The more work I do as a photographer, the more I realize the importance of personal projects. While I do everything I can to book jobs shooting subjects that I enjoy, the reality is, photography is not just a hobby, it is a job and not every job is enjoyable all the time. Sometimes, staying inspired can be difficult, especially when you are taking a job for the money or experience alone; this is exactly why personal projects are so important. Last week, I had the chance to talk to Brent Foster, a filmmaker who has recently been working on a personal project. He gave me an inside look at what goes into one. From equipment to execution, he gave me a behind the scenes look at his project "While I'm Here | The Legacy Project."
Dodging and burning for cleaning skin is very common amongst high-end retouchers and for a reason: when mastered, it gives you natural, yet almost perfect results. The downside of the technique is that it can eat up a lot of time. When I say a lot of time, I mean up to a couple of hours for a single image, depending on the problems that need corrections. While spending this much time on big projects or perhaps on personal projects is conceivable, for someone that shoots portraits every day and has to retouch quickly, this is simply not viable. A couple of tricks exist to help you go faster, while retaining a high quality and natural-looking image. I have listed four of them here with the hope that they will save you as much time as they do for me.
We see computer-generated effects every day of our lives, but very few of us fully appreciate the amount of time and talent they take to create. It's easy to believe that these effects and characters are "computer-generated," but in reality, very talented artists are the ones creating this photo-realistic content; computers are simply the tool.
First, second, third, and fourth generations of several companies’ drones are now out on the market. But it’s only as we head into 2016 that the drone race is really on and that all the other possible players with their collectively interesting ideas who might have lagged behind a little are now crossing the halfway point. That race won’t end anytime soon, as the consumer drone market’s innovation is only picking up. I caught up with Vantage Robotics Co-Founder and CEO Tobin Fisher on a beautiful San Francisco morning on Crissy Field, where he let his company's new 4K drone, “Snap,” do just that.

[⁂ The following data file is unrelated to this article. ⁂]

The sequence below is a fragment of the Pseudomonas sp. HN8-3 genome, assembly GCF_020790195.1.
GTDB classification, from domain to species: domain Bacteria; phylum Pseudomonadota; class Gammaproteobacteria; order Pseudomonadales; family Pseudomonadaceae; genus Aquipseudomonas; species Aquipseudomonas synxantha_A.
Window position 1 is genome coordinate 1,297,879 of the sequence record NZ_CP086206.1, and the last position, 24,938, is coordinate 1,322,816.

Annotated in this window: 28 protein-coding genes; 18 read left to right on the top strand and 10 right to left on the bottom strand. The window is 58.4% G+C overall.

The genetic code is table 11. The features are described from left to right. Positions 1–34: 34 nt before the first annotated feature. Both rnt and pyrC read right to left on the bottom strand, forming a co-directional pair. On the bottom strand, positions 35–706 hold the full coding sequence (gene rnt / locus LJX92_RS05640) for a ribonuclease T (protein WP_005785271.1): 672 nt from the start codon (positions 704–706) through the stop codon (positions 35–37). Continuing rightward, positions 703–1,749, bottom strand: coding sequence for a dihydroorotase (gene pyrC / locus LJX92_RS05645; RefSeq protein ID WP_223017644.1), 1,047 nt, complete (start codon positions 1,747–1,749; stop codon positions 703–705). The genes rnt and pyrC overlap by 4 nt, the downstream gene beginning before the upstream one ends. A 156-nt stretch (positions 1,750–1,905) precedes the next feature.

If you Google the solar system, you will be shown images of all the planets in our solar system laid out in the order they rotate around the sun. The problem with these images is that each planet's respective distance to the sun is not shown to true scale. This leaves the viewer without a true understanding of just how far away each planet is from another. That’s why Alex Gorosh and Wylie Overstreet set out to make a true-to-scale representation of the solar system.
The Steadicam was invented in 1975 as a mechanical way of stabilizing video cameras. In 2013 Freefly introduced the Movi, an electronic gimbal that basically made your average Steadicam obsolete. Since then the price of electronic gimbals has plummeted to a level that the average consumer can actually afford. That hasn't stopped Sachtler from creating a hybrid stabilizer that costs $45,000.
I have always been a firm believer that the best camera is the one that is with you. Images are about story and feeling, not megapixels and dynamic range. When a moment happens, you want to be ready. Buttons, menus, confusing UI and accessories just delay a photographer from capturing those moments right at their peak. The less switches, buttons and taps your camera takes to get ready to take the shot, the better off you are to be ready to take the shot.
It's always impressive to see a subject that's shot so often used in a new and creative way. This conceptual shoot of the Milky Way by George Malamidis was beautifully conceived and executed. George picked two possible names for the image, both of which perfectly describe the outcome, "The Iris of God" or "The Peacock Milkyway." Want to know how he got the shot?
It could be argued that the 80's pushed the experimental envelope further than any other decade before it. For the first time in history, consumers were able to watch movies in the privacy of their own homes, the camcorder brought home video recording to the masses, and digital technology opened the doors for tons of horrible musical and visual effects. When you combine home education with the ridiculous fashion of the 80s, you get this: pure comedy gold.
Yesterday, we posted Part 1 from our latest episode of "Critique the Community" on un-posed wedding photos. For this episode we promised to give feedback for every single image that was properly submitted. If you missed the last video, we went through a little over half the images and gave our thoughts. Today, we'll be giving feedback to the rest. Check them out below.
Nick Saglimbeni teamed up with the visual effects guru Raffael Dickreuter to create a lighting tutorial unlike anything I've ever seen before. Instead of simply filming their location, they completely recreated it in 3D to teach photography and lighting on an entirely new level.
It can be too easy to focus on giant light modifiers and expensive strobes as being where you should spend your money when optimizing your studio, but it can also be handy to consider some of the cheaper, less obvious, options that will help make your shoots go smoothly. In this article we take a look at five less common and cheap pieces of gear that can improve your next shoot.
With all the hype surrounding the release of the Sony a7SII, the wait to order it is finally over. Sony has created this camera body to revolutionize the way cinematographers shoot with DSLRs. Although the cameras probably won't ship for another month or so, this camera is worth being first in line for.